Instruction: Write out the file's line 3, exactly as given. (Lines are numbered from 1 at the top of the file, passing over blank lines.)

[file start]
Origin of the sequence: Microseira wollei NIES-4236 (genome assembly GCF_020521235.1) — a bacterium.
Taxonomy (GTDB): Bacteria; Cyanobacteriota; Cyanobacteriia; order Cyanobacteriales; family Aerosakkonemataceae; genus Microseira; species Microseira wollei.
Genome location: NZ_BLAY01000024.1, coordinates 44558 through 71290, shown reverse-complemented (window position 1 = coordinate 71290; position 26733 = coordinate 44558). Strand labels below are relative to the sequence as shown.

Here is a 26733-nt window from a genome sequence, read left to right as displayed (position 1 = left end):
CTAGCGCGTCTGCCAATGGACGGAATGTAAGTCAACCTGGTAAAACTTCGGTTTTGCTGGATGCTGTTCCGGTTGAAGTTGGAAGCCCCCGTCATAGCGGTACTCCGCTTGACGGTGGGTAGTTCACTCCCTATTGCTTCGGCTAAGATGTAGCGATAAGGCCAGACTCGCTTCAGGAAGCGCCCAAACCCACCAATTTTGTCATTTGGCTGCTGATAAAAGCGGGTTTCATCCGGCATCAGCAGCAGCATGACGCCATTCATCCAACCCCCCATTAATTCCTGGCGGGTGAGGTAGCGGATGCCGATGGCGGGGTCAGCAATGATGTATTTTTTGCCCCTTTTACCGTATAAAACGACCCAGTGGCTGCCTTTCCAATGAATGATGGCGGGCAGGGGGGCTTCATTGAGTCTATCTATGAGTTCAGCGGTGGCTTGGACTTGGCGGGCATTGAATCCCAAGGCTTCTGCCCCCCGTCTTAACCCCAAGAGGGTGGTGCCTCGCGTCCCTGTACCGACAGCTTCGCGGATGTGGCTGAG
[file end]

Genome location: NZ_BLAY01000024.1, coordinates 44558 through 71290, shown reverse-complemented (window position 1 = coordinate 71290; position 26733 = coordinate 44558). Strand labels below are relative to the sequence as shown.